The weather has turned suddenly hot and it’s hard not to wonder what effect that’s having on spring migration. I sense that to a large degree, no? pun intended, the heat wave has sent those who move farther north packing. I had hoped we would still see a few warblers yesterday on my second time leading a walk at the Portage, but we only heard a couple Yellow Warblers and never saw them. I’ll be back later with a few pictures from yesterday. But this is a more historical post, with a few pictures from the trip two weeks ago to the Portage, and a few more from a walk I took at Ottawa Trail just to see what was going on closer to the Des Plaines River.

Magnolia Warblers move predictably enough to photograph. This time the easiest bird to capture was a female; I caught only glimpses of a male.

 

One bird that I haven’t seen in quite a while appeared toward the end of our walk two weeks ago. It’s a Yellow-Throated Vireo.

 

It’s gotten so hot in the last few days it’s hard to believe that last weekend it was still cool enough to warrant layered clothing in the morning.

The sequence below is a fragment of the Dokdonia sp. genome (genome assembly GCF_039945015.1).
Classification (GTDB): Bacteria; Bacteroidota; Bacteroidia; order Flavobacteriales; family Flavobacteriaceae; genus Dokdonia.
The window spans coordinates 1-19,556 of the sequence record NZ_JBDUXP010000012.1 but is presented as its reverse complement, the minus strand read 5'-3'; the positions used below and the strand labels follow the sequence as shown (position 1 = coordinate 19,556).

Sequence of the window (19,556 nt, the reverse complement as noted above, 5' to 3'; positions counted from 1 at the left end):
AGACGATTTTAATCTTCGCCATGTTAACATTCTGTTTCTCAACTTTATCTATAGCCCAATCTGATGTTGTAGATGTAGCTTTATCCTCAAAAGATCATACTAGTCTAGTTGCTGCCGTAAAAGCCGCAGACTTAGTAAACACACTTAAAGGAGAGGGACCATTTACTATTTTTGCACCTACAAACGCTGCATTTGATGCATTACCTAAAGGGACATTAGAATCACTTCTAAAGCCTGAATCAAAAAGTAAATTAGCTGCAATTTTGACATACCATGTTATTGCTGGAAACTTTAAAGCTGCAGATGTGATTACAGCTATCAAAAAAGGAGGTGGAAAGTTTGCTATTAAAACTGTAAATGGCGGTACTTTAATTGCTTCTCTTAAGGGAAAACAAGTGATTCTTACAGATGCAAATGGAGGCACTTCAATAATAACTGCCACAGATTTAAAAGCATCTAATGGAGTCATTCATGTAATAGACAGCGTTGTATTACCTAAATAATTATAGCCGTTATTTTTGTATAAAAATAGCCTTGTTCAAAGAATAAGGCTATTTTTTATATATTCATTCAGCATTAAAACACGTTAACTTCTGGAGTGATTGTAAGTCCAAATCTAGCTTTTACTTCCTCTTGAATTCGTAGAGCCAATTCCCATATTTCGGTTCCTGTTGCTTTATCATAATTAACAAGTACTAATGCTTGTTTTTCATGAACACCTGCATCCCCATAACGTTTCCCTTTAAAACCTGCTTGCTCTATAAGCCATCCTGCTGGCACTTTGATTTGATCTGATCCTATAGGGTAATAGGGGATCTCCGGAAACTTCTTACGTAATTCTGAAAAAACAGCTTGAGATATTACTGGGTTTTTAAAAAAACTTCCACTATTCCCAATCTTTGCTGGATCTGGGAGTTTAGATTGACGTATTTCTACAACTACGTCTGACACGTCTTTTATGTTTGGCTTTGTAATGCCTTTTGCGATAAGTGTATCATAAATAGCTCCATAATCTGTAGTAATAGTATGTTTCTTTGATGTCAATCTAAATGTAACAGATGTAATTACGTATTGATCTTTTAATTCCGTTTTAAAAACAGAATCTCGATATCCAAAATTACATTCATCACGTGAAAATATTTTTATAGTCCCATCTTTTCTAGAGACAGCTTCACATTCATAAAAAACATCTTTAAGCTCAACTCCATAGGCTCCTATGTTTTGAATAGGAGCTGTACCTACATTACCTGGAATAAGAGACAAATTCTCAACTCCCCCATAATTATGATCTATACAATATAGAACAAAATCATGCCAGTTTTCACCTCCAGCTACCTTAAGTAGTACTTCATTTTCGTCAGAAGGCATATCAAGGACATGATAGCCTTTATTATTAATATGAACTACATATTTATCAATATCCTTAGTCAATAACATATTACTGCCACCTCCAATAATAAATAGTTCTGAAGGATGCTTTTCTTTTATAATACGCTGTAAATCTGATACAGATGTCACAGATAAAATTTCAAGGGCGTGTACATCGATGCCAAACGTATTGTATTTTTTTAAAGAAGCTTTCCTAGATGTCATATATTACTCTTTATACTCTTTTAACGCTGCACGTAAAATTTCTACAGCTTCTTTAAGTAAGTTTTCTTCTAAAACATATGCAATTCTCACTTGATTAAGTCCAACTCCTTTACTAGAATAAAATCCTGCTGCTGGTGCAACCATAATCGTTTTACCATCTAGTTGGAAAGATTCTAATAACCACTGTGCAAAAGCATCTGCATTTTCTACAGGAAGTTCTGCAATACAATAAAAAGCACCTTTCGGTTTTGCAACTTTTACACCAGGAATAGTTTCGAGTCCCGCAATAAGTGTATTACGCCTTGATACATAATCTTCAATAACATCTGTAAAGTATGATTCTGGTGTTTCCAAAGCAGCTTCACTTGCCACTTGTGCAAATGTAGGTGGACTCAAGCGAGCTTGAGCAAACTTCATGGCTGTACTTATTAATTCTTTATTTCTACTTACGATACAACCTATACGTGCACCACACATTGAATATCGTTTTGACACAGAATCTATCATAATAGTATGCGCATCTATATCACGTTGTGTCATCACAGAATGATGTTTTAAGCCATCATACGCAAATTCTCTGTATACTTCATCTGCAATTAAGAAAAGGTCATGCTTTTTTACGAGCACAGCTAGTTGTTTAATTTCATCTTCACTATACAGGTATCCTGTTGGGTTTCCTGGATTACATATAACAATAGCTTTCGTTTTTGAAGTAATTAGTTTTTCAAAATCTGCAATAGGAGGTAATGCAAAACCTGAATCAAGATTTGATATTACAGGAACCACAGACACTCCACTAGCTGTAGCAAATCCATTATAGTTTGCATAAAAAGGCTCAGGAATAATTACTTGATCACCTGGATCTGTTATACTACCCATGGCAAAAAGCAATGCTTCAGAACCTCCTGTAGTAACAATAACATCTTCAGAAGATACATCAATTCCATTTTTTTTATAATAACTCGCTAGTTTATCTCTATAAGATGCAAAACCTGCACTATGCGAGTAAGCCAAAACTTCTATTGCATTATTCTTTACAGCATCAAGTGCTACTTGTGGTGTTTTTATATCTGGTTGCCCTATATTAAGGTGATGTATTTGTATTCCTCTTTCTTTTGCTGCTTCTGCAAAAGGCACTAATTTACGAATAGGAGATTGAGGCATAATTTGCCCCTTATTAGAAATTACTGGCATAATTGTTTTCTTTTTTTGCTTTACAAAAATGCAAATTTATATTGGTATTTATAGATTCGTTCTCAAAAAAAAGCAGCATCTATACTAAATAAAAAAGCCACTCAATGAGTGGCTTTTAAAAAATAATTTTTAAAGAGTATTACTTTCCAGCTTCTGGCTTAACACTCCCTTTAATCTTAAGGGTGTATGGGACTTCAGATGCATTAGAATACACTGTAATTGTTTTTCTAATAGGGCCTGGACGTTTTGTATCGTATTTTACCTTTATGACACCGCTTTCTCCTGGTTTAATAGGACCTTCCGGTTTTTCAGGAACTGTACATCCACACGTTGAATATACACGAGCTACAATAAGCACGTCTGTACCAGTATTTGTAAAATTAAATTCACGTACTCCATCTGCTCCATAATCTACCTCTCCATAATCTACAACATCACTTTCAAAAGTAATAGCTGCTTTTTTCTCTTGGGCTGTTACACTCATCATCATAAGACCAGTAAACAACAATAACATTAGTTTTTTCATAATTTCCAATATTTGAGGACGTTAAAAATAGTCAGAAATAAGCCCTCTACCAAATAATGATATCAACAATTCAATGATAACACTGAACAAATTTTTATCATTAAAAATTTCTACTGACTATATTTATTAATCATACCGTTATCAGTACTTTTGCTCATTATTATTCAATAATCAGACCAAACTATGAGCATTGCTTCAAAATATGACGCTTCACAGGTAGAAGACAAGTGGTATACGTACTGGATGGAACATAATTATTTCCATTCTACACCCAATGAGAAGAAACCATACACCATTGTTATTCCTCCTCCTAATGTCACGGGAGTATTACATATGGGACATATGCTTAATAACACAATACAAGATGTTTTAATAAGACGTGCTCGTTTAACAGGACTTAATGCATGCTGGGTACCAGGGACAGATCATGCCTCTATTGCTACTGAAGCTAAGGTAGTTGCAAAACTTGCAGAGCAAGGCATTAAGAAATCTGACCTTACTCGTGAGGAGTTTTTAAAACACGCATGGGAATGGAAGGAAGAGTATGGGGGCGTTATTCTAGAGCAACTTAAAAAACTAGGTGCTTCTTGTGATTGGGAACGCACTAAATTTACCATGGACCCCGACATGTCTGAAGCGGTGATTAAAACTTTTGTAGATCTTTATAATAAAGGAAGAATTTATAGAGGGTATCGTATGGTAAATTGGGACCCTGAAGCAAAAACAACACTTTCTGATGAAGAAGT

The Green Herons were both on site two weeks ago, and the turtles were starting to emerge to soak up what little sunlight was occasionally available.

 

I think this was my last Hermit Thrush of the season.

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Hermit Thrush

I likely won’t see another Lincoln’s Sparrow until fall either.

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Lincoln’s Sparrow

But it looks like I might be seeing a Great Egret from time to time at the Portage this year. We saw it a couple times yesterday.

 

The pictures below are hardly worth sharing, but this is my last Ruby-Crowned Kinglet.

 

I used to see shorebirds more frequently but in the last couple years they have been few and far between, so I was happy we had a Spotted Sandpiper on the left, and the Killdeer on the right. I usually hear or see Killdeer flying, but sandpipers have been generally absent.

 

House Wrens are here to stay for the summer.

HOWR 5-19-18-4292A female American Redstart below.

 

And more shots of a Blue-Gray Gnatcatcher. Yesterday we heard them constantly but didn’t see one.

 

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White-Tailed Deer at Ottawa Trail

It’s rare to see a Chipmunk sitting still but this one wasn’t self-conscious at all.

Chipmunk 5-19-18-4137Indigo Buntings, male and female.

 

And the surprise two weeks ago was an Orchard Oriole.

 

Often more heard than seen, the Northern Cardinal below, an Eastern Wood-Pewee, and a Song Sparrow, all at Ottawa Trail.